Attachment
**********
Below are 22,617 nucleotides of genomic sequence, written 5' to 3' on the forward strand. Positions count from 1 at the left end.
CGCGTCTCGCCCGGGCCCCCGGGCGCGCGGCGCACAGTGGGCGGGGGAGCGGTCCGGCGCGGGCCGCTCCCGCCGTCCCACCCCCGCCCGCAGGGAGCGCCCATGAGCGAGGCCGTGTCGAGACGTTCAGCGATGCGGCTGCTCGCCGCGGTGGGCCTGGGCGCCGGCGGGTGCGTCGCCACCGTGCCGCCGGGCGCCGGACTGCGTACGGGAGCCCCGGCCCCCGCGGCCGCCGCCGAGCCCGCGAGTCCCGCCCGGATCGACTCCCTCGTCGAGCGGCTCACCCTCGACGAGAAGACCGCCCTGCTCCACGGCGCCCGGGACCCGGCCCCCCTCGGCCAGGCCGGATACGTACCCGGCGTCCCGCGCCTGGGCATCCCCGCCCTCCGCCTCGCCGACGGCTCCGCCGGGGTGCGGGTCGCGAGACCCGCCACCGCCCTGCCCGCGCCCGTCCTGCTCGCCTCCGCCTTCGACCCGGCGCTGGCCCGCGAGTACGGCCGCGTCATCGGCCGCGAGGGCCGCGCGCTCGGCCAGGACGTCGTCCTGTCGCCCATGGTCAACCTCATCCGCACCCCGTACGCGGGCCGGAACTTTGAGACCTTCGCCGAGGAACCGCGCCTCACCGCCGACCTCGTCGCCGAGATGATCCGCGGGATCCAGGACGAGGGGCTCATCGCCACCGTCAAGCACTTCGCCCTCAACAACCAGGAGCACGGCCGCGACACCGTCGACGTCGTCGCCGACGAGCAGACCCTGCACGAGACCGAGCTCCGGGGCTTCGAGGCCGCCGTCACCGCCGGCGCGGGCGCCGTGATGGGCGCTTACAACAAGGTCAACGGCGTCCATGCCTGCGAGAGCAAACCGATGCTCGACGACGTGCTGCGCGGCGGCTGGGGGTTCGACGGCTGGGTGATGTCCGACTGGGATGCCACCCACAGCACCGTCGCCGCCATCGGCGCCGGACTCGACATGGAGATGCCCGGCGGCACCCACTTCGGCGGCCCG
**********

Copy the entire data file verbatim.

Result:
Below are 22,617 nucleotides of genomic sequence, written 5' to 3' on the forward strand. Positions count from 1 at the left end.
CGCGTCTCGCCCGGGCCCCCGGGCGCGCGGCGCACAGTGGGCGGGGGAGCGGTCCGGCGCGGGCCGCTCCCGCCGTCCCACCCCCGCCCGCAGGGAGCGCCCATGAGCGAGGCCGTGTCGAGACGTTCAGCGATGCGGCTGCTCGCCGCGGTGGGCCTGGGCGCCGGCGGGTGCGTCGCCACCGTGCCGCCGGGCGCCGGACTGCGTACGGGAGCCCCGGCCCCCGCGGCCGCCGCCGAGCCCGCGAGTCCCGCCCGGATCGACTCCCTCGTCGAGCGGCTCACCCTCGACGAGAAGACCGCCCTGCTCCACGGCGCCCGGGACCCGGCCCCCCTCGGCCAGGCCGGATACGTACCCGGCGTCCCGCGCCTGGGCATCCCCGCCCTCCGCCTCGCCGACGGCTCCGCCGGGGTGCGGGTCGCGAGACCCGCCACCGCCCTGCCCGCGCCCGTCCTGCTCGCCTCCGCCTTCGACCCGGCGCTGGCCCGCGAGTACGGCCGCGTCATCGGCCGCGAGGGCCGCGCGCTCGGCCAGGACGTCGTCCTGTCGCCCATGGTCAACCTCATCCGCACCCCGTACGCGGGCCGGAACTTTGAGACCTTCGCCGAGGAACCGCGCCTCACCGCCGACCTCGTCGCCGAGATGATCCGCGGGATCCAGGACGAGGGGCTCATCGCCACCGTCAAGCACTTCGCCCTCAACAACCAGGAGCACGGCCGCGACACCGTCGACGTCGTCGCCGACGAGCAGACCCTGCACGAGACCGAGCTCCGGGGCTTCGAGGCCGCCGTCACCGCCGGCGCGGGCGCCGTGATGGGCGCTTACAACAAGGTCAACGGCGTCCATGCCTGCGAGAGCAAACCGATGCTCGACGACGTGCTGCGCGGCGGCTGGGGGTTCGACGGCTGGGTGATGTCCGACTGGGATGCCACCCACAGCACCGTCGCCGCCATCGGCGCCGGACTCGACATGGAGATGCCCGGCGGCACCCACTTCGGCGGCCCG